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Will you get Rabies this year?

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Medical condition in the news this year is Rabies. Mind you, Rabies has been around for a lot longer than this year, but it has been reported that the number of infected cats and dogs has doubled year on year. (How they managed to count them I have no idea, but they probably counted the legs and divided by four!)

However, being serious as this is a serious problem, Rabies is a deadly virus spread to people from the saliva of infected animals. The rabies virus is usually transmitted through a bite. Animals most likely to transmit rabies include the most visible animal and that is the dog (and Thailand has a huge number of soi dogs) but other animals that may carry the virus include cats, bats, coyotes, foxes, raccoons and skunks, most of which we do not have – but soi dogs we do have by the thousands, with the World Health Organization (WHO) stating that dog transmission is around 99 percent of the total.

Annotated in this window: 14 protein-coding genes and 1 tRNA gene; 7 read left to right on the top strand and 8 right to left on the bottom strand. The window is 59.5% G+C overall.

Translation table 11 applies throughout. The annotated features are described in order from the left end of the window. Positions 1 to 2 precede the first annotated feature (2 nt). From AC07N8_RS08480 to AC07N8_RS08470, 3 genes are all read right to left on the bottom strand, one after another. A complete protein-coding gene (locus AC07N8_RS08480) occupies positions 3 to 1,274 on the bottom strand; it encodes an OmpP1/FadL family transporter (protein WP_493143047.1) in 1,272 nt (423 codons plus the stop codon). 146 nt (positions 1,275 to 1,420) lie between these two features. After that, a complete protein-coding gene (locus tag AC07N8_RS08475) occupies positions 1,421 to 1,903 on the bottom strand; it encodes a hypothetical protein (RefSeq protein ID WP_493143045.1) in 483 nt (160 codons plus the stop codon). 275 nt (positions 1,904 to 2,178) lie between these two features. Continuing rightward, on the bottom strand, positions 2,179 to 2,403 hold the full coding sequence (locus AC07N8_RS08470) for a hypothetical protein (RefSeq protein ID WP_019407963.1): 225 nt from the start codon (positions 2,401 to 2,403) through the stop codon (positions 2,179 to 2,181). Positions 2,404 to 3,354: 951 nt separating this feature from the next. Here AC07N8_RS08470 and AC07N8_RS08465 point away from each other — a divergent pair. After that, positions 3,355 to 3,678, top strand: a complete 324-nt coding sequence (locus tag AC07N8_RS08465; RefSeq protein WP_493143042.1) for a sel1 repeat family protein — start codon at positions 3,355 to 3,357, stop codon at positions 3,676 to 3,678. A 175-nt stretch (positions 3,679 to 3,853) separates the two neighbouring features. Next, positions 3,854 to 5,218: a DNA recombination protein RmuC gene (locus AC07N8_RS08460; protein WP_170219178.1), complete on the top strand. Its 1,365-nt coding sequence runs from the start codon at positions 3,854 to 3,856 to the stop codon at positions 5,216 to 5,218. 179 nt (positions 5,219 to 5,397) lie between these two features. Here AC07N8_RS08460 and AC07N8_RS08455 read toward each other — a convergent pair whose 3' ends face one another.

Pre-exposure immunization is recommended for travellers to rabies-affected, remote areas who plan to spend a lot of time outdoors. Expats and long-term travellers to areas with a high rabies exposure risk should also be immunized.

In unvaccinated humans, rabies is almost always fatal after neurological symptoms have developed. Vaccination after exposure, PEP (post Exposure Prophylaxis), is however, highly successful in preventing the disease if administered promptly, in general within 6 days of infection. Begun with little or no delay, PEP is 100 percent effective against rabies.

The symptoms in humans includes fever, headache, nausea, vomiting, agitation, anxiety, confusion, hyperactivity, difficulty swallowing, excessive salivation, fear of water (hydrophobia) because of the difficulty in swallowing, hallucinations, insomnia, partial paralysis, finally coma and death.

The WHO and the Bill & Melinda Gates Foundation project, recently showed that a reduction in human rabies cases is possible through a combination of interventions involving mass dog vaccination, improved access to PEP, increased surveillance and raising public awareness.

So, gentle reader, the rest is up to you, now you are aware as well. Don’t pat that dog!


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